Thursday, March 11, 2010


A good friend of mine is embarking on a new career at Google. Bravo! I think this will be a really exciting move for him; he's a special individual and I think he will do quite well. He's spent too much time working in organizations that wasted his talents, and it's past time for him to have an opportunity like this.

We happened to be talking the other night, and he was describing the process known as Allocation. As I understand it, it goes something like this:

  • You interview at Google. You do well, you like Google, they like you, you have the right stuff, and they make you an offer.

  • You accept.

  • This process is being repeated, simultaneously, with dozens of other individuals (Google are now quite a large organization). So you become part of a pool of talent who are all entering Google at the same time.

  • Every so often (monthly? bi-weekly?), Google convene the Allocation Review Board, comprised of some set of HR personnel, together with the hiring managers of various projects who have budget ("open reqs").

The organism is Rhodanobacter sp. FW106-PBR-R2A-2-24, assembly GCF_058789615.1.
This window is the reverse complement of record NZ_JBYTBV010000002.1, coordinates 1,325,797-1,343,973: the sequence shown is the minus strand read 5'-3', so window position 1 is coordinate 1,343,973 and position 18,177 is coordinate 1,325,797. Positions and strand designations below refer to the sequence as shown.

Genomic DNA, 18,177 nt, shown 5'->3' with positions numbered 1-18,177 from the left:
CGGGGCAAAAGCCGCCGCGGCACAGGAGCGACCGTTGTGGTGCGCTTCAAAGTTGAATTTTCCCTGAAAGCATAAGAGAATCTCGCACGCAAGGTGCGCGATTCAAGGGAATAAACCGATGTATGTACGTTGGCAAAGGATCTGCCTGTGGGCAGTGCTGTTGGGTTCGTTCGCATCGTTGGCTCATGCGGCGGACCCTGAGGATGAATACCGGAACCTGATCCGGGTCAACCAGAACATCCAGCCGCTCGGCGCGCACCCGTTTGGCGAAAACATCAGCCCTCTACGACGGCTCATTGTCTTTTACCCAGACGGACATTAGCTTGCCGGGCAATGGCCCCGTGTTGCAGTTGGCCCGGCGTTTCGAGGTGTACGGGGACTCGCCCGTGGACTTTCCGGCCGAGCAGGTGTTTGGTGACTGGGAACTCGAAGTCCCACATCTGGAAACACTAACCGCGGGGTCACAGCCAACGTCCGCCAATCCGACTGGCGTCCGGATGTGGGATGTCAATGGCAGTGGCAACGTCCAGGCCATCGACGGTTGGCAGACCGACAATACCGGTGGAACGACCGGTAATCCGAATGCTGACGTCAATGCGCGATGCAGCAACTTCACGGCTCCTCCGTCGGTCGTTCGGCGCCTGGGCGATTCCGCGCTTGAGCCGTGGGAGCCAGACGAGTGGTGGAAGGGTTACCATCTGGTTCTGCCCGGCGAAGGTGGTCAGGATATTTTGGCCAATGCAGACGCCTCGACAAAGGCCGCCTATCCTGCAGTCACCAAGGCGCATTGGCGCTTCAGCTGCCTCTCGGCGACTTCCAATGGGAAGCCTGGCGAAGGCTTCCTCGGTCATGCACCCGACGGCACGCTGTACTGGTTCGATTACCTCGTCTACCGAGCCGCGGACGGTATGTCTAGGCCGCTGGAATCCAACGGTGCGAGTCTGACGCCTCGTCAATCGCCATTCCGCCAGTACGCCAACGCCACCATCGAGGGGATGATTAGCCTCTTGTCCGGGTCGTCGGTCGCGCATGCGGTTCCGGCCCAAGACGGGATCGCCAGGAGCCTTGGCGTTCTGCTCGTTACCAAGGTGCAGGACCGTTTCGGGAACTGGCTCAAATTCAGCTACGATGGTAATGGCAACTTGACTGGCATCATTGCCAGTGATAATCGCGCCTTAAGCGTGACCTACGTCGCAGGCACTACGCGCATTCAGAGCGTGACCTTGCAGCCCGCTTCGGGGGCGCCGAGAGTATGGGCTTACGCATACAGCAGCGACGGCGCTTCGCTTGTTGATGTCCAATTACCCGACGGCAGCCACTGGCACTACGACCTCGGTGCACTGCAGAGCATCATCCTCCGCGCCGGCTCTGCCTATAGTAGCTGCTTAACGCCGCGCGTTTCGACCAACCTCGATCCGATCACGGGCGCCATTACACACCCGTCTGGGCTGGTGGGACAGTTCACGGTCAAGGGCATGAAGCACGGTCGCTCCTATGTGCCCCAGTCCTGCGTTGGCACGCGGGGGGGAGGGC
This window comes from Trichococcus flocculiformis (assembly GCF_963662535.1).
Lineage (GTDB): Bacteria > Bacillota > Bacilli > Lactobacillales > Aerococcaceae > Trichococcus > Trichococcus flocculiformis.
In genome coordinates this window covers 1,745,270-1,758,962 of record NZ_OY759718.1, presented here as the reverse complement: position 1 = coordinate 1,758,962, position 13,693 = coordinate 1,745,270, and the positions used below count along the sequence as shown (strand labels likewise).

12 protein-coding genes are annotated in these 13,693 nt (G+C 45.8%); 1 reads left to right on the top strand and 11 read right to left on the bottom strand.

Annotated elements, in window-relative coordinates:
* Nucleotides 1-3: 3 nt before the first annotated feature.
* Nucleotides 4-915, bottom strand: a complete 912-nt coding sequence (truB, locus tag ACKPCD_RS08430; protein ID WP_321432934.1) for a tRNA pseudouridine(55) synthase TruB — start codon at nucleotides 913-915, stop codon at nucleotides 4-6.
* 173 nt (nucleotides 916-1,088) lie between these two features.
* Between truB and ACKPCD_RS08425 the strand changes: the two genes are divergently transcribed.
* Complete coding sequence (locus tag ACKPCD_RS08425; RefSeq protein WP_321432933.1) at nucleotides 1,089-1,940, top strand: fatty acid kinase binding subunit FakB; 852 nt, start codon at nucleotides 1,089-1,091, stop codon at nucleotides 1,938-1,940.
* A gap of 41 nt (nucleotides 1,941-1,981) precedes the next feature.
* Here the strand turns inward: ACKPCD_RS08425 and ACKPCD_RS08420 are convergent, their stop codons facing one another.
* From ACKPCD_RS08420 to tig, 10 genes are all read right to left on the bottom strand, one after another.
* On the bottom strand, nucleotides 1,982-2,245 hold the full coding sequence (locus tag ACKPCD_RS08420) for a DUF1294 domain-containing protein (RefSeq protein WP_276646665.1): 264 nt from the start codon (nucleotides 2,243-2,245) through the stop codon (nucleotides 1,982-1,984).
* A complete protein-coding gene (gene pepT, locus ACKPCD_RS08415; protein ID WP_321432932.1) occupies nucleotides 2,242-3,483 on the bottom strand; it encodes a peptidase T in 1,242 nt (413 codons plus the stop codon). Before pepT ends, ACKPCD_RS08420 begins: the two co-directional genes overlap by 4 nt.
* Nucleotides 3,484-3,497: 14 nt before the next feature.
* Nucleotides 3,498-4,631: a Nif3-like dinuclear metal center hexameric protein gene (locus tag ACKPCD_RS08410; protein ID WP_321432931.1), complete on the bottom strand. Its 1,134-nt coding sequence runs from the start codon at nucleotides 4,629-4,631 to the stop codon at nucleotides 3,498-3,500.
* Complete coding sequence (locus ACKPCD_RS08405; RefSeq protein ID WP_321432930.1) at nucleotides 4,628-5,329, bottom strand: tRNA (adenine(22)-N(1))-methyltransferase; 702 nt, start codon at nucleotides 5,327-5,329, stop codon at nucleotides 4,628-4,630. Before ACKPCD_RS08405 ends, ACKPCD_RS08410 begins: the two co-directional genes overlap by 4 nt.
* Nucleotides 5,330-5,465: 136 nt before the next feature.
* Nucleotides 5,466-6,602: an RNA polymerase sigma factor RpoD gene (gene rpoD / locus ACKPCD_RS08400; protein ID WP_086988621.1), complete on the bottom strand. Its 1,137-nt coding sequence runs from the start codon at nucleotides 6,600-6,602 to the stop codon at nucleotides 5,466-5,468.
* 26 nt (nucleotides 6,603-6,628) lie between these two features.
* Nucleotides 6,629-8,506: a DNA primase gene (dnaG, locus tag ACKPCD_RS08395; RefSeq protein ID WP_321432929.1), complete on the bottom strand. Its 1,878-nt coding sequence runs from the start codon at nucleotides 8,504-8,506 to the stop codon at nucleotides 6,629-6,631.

• The Allocation Review Board sit and study the available talent in this pool. Each project has a certain amount of "points" to spend; they discuss things somewhat, then they each "bid" on the incoming fresh meat.

  • This information is then entered into a computer, possibly along with the results of a questionnaire you've completed about yourself. An algorithm then crunches the data, and performs the allocations.

  • Your precise position, including your title, job description, chosen team/manager, and initial project(s), are now known, and you are informed.

  • You show up for your new job!

When my friend described this process to me, I was aghast, horrified. It sounded paternalistic and demeaning; I am not a number! Is it just my age? Do all companies do this nowadays? Am I misunderstanding the process?

Has anyone been through this, and willing to share their experience? I'd love to learn more...

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